U.S. Wireless Carriers Finally Plug This Rampant SMS Hijacking Security Exploit

hackers could have rerouted texts for 16 dollars and hopefully it is patched news
Cell phones are a necessity in day-to-day life, allowing communications and access to numerous websites and accounts. Thus, losing access to a phone or text messages could be as bad, if not worse, than losing a credit card. Even more concerning would be if a hacker could intercept texts without the phone's owner even knowing, and it was entirely possible with $16 and some knowledge of a target. Now, cell carriers must shake things up to prevent this problematic issue from happening again.

Earlier this month, Vice's Joseph Cox reported that a hacker had "swiftly, stealthily, and largely effortlessly redirected [Cox's] text messages to themselves," gaining access to apps such as Bumble, Postmates, and WhatsApp. Typically, this could be possible with a SIM card swap or some trickery and social engineering to transfer a phone number. In this case, the hacker, calling themselves Lucky225, spent $16 to use a service from the company Sakari, which allows businesses to run SMS marketing and mass messaging.

rerouting sms hijack

"I used a prepaid card to buy their $16 per month plan and then after that was done it let me steal numbers just by filling out LOA info with fake info," Lucky explains. The LOA or Letter of Authorization they refer to is simply a document stating the signer has permission to switch telephone numbers, but anyone can sign it, effectively making it only a promise.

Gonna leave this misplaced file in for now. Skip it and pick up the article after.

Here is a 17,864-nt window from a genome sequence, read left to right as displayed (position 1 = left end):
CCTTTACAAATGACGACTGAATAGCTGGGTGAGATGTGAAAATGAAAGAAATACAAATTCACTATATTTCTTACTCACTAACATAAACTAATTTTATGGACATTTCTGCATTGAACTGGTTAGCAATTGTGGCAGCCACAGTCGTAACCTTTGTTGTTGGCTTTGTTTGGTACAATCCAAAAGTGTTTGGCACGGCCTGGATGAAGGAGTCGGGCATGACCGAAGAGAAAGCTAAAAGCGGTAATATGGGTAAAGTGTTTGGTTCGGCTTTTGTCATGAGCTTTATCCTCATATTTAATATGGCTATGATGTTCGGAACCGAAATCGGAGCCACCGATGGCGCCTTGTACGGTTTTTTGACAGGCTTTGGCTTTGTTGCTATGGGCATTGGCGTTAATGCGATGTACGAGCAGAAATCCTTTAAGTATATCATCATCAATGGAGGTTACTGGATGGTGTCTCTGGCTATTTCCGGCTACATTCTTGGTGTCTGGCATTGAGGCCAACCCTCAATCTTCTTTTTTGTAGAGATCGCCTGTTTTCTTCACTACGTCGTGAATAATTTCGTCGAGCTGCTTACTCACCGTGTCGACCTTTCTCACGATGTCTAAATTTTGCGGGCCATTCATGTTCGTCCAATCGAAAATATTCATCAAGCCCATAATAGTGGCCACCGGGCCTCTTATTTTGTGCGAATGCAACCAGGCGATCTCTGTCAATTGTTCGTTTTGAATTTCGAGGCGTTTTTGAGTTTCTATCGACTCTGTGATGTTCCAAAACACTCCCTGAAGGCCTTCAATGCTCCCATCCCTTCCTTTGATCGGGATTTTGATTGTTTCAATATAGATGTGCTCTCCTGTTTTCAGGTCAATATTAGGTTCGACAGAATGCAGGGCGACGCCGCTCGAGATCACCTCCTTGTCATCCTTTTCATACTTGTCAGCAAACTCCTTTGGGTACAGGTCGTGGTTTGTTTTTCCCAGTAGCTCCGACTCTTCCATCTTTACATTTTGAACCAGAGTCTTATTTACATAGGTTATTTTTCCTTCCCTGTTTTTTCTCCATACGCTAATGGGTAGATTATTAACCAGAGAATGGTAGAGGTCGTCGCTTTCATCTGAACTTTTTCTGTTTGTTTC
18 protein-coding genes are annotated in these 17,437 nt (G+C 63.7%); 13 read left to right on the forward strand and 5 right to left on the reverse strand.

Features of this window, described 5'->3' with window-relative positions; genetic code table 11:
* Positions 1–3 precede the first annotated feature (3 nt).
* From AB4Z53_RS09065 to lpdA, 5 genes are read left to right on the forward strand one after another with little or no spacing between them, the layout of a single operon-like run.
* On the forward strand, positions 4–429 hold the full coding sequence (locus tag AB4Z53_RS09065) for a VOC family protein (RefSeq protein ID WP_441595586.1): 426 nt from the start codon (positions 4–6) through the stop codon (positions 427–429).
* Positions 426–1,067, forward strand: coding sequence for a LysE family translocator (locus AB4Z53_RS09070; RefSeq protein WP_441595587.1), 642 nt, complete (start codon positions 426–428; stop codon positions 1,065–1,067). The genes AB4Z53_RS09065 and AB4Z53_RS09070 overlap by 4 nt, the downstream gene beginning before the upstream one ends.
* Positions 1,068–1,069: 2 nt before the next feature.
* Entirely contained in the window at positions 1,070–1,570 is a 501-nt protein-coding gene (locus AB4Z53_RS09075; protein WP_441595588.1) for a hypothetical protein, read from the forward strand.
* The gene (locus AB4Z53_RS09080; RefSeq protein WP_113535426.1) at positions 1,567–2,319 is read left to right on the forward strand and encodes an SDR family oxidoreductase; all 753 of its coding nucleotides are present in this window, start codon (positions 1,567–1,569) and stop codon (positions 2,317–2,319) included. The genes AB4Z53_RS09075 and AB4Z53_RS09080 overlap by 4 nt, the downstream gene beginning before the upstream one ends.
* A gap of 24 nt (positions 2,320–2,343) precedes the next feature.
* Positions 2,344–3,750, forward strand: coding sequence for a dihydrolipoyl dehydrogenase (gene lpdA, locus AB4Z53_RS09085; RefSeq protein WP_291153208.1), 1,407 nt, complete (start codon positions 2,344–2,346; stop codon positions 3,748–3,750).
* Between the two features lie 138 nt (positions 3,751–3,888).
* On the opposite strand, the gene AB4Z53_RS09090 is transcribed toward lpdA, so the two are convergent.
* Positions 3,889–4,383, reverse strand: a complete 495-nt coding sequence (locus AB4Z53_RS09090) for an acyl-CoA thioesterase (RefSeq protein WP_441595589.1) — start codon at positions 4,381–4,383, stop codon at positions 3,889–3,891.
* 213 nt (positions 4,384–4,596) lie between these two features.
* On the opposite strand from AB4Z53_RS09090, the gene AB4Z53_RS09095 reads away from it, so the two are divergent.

aerialink hackers could have rerouted texts for 16 dollars and hopefully it is patched news

Since then, AeriaLink, also known as iconnectiv Deliver, posted that "The Number Registry has announced that wireless carriers will no longer be supporting SMS or MMS text enabling on their respective wireless numbers." The message has since been taken down but was archived by Vice, who further elaborated that this is a "significant change to how SMS messages are routed to prevent hackers being able to easily reroute a target's texts."

It's obviously quite concerning that this could happen in the first place, given that there should be regulatory bodies like the FCC who should prevent this type of activity. Moreover, individual companies, including cellular providers, need to be better at self-governing and protecting customers. In any case, let us know what you think of this interesting situation in the comments below.